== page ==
But, to many of Yale’s top administrators, the feedback following the release of the report seemed to be solicited in haste. According to three individuals with direct knowledge of the situation, the University Cabinet, an advisory body for Salovey, did not discuss whether the University should create a new professional school and, if so, which school would maximize Yale’s educational and social impact. Instead, the discussions centered around the size of a global affairs school, faculty appointment structure and the distinguishing factor for the school at Yale compared to those in peer institutions, the individuals said.
“The Jackson Institute was discussed at the cabinet meeting and [although] no questions were off limits … [we] didn’t talk about whether the school should exist,” Sterling said. “And the deans had a more private discussion later and … we decided to write a letter to support [the creation of a new school].”
The letter — which was signed by all but two professional school deans — was delivered to Salovey and Polak in December. When asked what the content of the letter was, SOM Dean Ted Snyder said that the deans “expressed support for the committee’s bottomline recommendation to create a school of global affairs.” In addition, the letter underscored the need to make use of strategic assets unique to Yale, such as the ability to work across schools and the strength of its professional schools, Snyder said.
Following the publication of the provost advisory committee’s report in November, the University held two town halls to gather faculty feedback on the recommendation to create a school of global affairs. Per the minutes of the Faculty of Arts and Sciences Senate meeting obtained by the News, FAS senators also discussed the potential conversion of Jackson to a School of Global Affairs last December. According to Chevalier, these meetings featured a presentation from her and a Q&A session in which attendants could ask questions about the committee’s report.
In an interview with the News in January, Lewis said that the committee’s findings were “well received at both town halls and the Faculty of Arts and Sciences senate meeting.” But in interviews with the News, three members of the FAS Senate — who requested anonymity in fear of retribution — said that many members of the senate were skeptical over whether transforming the Jackson Institute into a school was a good idea.
According to the minutes of the FAS Senate meeting, history professor Jennifer Klein said that she was concerned that faculty with joint appointments may be forced to take on the “agenda” of Jackson and leave behind that of their own departments. Economics professor Steve Berry noted that it would take time to build enthusiasm among faculty members about holding appointments at the new school of global affairs, per the FAS Senate meeting minutes. Economics professor John Geanakoplos also claimed in the meeting that the University needs to “beware of new activities that are donor-driven but not fully funded in perpetuity.”
Klein and Geanakoplos did not respond to requests for comment in January.
Six faculty members who attended the FAS Senate meeting or the town halls said that the meetings barely included conversations about whether the school of global affairs should exist. Instead, the discussion seemed to predispose that the school would eventually be created and the attendees focused comments on logistical issues for creating a new school, such as how joint appointments would work, the anonymous individuals said.
In an interview with the News, Lewis said that faculty members were allowed to discuss whatever they wanted to at the town hall and senate meetings. He added that out of around 20 anonymous comments he received through the online portal, only two argued that there should not be a school of global affairs.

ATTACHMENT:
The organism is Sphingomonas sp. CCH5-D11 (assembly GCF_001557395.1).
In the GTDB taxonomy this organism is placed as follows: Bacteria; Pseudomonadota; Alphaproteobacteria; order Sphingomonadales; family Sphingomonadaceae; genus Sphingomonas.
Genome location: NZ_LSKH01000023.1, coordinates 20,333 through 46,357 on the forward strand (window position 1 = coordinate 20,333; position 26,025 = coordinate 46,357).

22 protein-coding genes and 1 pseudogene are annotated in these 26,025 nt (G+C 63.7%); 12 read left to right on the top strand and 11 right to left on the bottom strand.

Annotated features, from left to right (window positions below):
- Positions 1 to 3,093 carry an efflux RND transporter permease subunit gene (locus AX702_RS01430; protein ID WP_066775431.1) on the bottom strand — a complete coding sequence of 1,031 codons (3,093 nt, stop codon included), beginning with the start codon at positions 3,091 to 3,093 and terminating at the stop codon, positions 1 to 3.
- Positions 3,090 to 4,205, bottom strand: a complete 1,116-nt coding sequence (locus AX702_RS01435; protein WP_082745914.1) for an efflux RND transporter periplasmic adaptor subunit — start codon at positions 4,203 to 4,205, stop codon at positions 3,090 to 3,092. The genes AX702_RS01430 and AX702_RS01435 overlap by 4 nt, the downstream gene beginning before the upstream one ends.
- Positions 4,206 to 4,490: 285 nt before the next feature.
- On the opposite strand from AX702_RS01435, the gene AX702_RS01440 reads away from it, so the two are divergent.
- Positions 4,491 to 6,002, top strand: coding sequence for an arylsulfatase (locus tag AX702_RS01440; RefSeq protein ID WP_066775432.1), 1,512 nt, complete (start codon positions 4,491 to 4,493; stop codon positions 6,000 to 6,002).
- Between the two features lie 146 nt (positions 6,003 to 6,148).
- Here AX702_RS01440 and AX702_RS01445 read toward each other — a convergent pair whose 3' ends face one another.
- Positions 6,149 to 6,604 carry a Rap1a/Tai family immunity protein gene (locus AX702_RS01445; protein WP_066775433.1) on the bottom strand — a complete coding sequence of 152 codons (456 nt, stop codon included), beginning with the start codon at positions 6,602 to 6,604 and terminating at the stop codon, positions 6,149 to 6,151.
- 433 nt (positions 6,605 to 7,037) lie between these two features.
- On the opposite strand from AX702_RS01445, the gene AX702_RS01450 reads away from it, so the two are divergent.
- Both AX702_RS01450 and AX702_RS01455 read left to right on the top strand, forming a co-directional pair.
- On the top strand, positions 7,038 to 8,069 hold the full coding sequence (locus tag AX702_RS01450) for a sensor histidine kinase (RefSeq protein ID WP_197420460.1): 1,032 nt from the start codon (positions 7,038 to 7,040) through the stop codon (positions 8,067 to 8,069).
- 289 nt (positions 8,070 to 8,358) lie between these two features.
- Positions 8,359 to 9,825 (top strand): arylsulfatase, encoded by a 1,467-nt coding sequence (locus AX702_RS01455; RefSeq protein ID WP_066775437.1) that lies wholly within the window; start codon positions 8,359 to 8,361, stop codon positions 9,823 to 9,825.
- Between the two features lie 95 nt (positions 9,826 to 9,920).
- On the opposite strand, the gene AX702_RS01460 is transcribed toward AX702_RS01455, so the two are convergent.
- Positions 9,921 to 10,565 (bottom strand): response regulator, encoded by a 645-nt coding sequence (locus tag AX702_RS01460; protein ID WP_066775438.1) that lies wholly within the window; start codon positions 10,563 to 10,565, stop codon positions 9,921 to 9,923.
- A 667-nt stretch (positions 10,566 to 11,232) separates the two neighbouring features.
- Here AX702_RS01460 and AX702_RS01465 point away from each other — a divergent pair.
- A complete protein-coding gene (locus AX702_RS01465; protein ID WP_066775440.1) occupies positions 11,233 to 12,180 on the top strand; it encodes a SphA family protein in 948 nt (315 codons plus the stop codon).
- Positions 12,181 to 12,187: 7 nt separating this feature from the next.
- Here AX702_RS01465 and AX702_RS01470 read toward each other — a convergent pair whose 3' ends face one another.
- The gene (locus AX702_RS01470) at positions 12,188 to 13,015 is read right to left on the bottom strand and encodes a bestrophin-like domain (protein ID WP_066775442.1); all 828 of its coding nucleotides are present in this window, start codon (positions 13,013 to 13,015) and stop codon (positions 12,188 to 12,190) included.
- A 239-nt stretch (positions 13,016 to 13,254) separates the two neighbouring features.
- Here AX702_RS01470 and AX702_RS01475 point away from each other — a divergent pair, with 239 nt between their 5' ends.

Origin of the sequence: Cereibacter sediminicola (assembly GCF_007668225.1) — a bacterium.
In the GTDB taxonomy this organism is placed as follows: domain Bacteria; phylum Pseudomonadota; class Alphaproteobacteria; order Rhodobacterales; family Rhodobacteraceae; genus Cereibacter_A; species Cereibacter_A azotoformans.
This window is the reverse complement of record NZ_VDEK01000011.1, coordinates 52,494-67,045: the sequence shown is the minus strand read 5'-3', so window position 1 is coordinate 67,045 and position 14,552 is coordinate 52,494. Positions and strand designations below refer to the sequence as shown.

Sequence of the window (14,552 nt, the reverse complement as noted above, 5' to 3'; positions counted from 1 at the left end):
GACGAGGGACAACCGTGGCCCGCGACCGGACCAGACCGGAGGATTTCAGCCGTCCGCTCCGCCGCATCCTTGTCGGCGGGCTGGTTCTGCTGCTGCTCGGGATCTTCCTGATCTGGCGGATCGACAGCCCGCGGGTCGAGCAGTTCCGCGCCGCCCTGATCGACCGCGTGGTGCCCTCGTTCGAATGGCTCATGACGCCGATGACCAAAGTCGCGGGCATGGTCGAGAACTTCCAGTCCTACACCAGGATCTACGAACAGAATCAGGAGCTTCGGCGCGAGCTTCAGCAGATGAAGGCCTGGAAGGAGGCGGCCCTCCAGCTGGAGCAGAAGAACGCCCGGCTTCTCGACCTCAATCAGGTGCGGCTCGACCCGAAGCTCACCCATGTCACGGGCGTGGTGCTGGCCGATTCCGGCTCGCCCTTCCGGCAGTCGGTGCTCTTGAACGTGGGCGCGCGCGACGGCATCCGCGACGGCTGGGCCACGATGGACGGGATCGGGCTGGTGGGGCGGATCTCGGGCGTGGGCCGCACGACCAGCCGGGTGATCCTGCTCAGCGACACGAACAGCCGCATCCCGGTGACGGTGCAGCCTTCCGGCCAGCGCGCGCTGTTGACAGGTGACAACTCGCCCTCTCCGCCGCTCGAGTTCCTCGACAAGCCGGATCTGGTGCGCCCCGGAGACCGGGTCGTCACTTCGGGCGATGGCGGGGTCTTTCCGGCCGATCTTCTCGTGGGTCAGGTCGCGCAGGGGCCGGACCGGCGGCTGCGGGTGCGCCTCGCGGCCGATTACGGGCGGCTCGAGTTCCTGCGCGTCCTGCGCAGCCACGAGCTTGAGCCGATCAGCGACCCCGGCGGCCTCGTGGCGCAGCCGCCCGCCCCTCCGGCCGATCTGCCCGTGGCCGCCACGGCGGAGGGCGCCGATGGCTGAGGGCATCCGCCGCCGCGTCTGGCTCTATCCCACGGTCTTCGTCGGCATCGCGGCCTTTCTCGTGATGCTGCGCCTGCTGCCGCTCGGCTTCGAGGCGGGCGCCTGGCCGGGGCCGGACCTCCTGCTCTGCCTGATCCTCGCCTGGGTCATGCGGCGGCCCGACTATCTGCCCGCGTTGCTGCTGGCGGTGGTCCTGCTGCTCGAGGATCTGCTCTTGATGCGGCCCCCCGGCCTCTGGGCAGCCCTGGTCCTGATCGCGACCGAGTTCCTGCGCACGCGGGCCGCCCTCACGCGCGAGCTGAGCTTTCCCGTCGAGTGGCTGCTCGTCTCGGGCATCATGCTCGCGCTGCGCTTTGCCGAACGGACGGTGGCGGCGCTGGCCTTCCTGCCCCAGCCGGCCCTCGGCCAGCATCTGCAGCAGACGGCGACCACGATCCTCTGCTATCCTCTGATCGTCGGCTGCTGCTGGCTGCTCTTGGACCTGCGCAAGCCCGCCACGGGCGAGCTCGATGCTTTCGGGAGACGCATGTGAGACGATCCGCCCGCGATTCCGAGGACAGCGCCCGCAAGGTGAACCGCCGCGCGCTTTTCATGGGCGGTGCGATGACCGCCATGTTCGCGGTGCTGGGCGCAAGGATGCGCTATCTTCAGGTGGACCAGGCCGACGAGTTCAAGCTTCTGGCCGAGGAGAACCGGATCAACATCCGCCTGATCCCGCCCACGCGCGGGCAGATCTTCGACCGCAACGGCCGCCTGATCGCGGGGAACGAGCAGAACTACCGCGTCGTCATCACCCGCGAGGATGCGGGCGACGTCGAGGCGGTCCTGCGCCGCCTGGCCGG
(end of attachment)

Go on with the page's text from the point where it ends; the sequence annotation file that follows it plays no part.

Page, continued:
The University planned to host a town hall in November to gather student feedback on the committee’s recommendation to create a school. But in an email sent to undergraduate global affairs majors obtained by the News, the town hall was cancelled because the “date/time doesn’t seem good for more than a small number of [the students].” While the email stated that a new time will be scheduled in the spring, Director of Student Affairs Lily Sutton told the News on Monday that she does not yet know if the University will definitely be hosting one.
The News interviewed eight current global affairs majors on whether the University should gather undergraduate feedback on the potential transformation of the Jackson Institute and whether the transformation would be beneficial for them. While all eight students concurred that a creation of a school would benefit undergraduate students at the Institute, seven said that soliciting student feedback is critical to the University’s impending decision.
“I do think student feedback is quite important as the decision to become an independent school is particularly salient for undergrads majoring in global affairs who, should the decision go through, may feel a bit more separated from the rest of Yale College,” Ariq Hatibie ’20 said. “Of course, all students at Jackson would have valuable input to give, having taken their classes and being close to the faculty.”
Emily Kaplan ’19 added that global affairs majors have important perspectives to add because they are the ones who have “enjoyed and benefited” from the Jackson Institute’s offerings.
On Thursday, Lewis told the News that Chevalier’s committee interviewed a number of students when assembling the report and added that he regrets that Yale has yet to host a town hall for students.
A “DONE DEAL”?
According to Lewis, the Corporation could potentially vote on the recommendation to convert the Jackson Institute to a new degree-offering school this weekend. While there is currently no proposal to vote on the committee’s recommendation in the Corporation meeting agenda, trustees may propose to vote after discussing the November report, Lewis said.
In an email to the News earlier this week, Salovey said that the Corporation would likely take longer than one weekend of deliberations before voting on the issue. But five individuals close to the situation called transforming the Jackson Institute to a school a “done deal” and noted that all parties involved in making that decision — including key administrators, the Corporation and Jackson — wanted to create a school of global affairs.
But on Thursday, Lewis said it is “totally unfair” to call the University’s decision a “done deal” because the Corporation has yet to approve the committee’s recommendation and raise funding for a new school.
“We have had some initial discussions about significant gifts that might help support the cause, but we by no means have finalized any gifts or agreements,” Lewis said.
Still, if the Corporation were to decide against a new school, Lewis said that it may cost Yale gifts from major donors that the University had courted for the project over many years. Before the Corporation decides on whether to open its first new school in decades, Yale must ask itself whether it’s willing to lose those dollars.
Serena Cho | email@example.com